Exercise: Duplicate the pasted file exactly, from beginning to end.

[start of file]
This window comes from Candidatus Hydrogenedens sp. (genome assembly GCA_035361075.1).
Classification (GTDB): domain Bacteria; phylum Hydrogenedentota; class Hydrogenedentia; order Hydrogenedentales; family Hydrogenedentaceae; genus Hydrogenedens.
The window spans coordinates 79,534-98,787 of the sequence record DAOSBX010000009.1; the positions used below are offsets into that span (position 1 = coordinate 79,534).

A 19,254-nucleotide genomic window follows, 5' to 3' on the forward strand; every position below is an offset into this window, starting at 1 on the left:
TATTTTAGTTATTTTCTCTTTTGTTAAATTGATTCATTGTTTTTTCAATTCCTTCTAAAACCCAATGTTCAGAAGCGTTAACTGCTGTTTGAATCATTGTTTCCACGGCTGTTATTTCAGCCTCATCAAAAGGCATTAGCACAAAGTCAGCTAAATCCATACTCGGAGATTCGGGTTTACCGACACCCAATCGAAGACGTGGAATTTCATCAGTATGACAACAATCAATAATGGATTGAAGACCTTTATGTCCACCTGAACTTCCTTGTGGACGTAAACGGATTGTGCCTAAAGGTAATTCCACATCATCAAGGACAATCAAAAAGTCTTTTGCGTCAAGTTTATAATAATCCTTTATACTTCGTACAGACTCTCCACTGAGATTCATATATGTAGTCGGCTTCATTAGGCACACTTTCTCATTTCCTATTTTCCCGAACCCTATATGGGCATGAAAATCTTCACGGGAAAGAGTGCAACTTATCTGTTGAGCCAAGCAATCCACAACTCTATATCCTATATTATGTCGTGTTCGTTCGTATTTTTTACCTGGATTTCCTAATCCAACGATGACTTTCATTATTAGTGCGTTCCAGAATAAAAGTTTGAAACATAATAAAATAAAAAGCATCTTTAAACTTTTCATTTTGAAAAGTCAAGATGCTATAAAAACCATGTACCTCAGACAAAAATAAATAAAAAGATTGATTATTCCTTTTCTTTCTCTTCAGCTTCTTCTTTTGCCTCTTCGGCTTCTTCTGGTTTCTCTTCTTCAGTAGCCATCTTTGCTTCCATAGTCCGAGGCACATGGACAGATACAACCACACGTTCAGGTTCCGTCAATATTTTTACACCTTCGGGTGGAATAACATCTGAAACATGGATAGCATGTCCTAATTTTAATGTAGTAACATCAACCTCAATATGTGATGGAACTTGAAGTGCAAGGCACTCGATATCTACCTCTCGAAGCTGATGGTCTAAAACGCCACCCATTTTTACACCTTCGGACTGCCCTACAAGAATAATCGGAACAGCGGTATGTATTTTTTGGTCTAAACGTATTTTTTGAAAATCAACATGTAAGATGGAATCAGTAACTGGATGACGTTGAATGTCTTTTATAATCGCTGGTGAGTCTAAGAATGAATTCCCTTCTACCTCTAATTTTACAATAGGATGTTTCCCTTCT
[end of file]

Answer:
This window comes from Candidatus Hydrogenedens sp. (genome assembly GCA_035361075.1).
Classification (GTDB): domain Bacteria; phylum Hydrogenedentota; class Hydrogenedentia; order Hydrogenedentales; family Hydrogenedentaceae; genus Hydrogenedens.
The window spans coordinates 79,534-98,787 of the sequence record DAOSBX010000009.1; the positions used below are offsets into that span (position 1 = coordinate 79,534).

A 19,254-nucleotide genomic window follows, 5' to 3' on the forward strand; every position below is an offset into this window, starting at 1 on the left:
TATTTTAGTTATTTTCTCTTTTGTTAAATTGATTCATTGTTTTTTCAATTCCTTCTAAAACCCAATGTTCAGAAGCGTTAACTGCTGTTTGAATCATTGTTTCCACGGCTGTTATTTCAGCCTCATCAAAAGGCATTAGCACAAAGTCAGCTAAATCCATACTCGGAGATTCGGGTTTACCGACACCCAATCGAAGACGTGGAATTTCATCAGTATGACAACAATCAATAATGGATTGAAGACCTTTATGTCCACCTGAACTTCCTTGTGGACGTAAACGGATTGTGCCTAAAGGTAATTCCACATCATCAAGGACAATCAAAAAGTCTTTTGCGTCAAGTTTATAATAATCCTTTATACTTCGTACAGACTCTCCACTGAGATTCATATATGTAGTCGGCTTCATTAGGCACACTTTCTCATTTCCTATTTTCCCGAACCCTATATGGGCATGAAAATCTTCACGGGAAAGAGTGCAACTTATCTGTTGAGCCAAGCAATCCACAACTCTATATCCTATATTATGTCGTGTTCGTTCGTATTTTTTACCTGGATTTCCTAATCCAACGATGACTTTCATTATTAGTGCGTTCCAGAATAAAAGTTTGAAACATAATAAAATAAAAAGCATCTTTAAACTTTTCATTTTGAAAAGTCAAGATGCTATAAAAACCATGTACCTCAGACAAAAATAAATAAAAAGATTGATTATTCCTTTTCTTTCTCTTCAGCTTCTTCTTTTGCCTCTTCGGCTTCTTCTGGTTTCTCTTCTTCAGTAGCCATCTTTGCTTCCATAGTCCGAGGCACATGGACAGATACAACCACACGTTCAGGTTCCGTCAATATTTTTACACCTTCGGGTGGAATAACATCTGAAACATGGATAGCATGTCCTAATTTTAATGTAGTAACATCAACCTCAATATGTGATGGAACTTGAAGTGCAAGGCACTCGATATCTACCTCTCGAAGCTGATGGTCTAAAACGCCACCCATTTTTACACCTTCGGACTGCCCTACAAGAATAATCGGAACAGCGGTATGTATTTTTTGGTCTAAACGTATTTTTTGAAAATCAACATGTAAGATGGAATCAGTAACTGGATGACGTTGAATGTCTTTTATAATCGCTGGTGAGTCTAAGAATGAATTCCCTTCTACCTCTAATTTTACAATAGGATGTTTCCCTTCT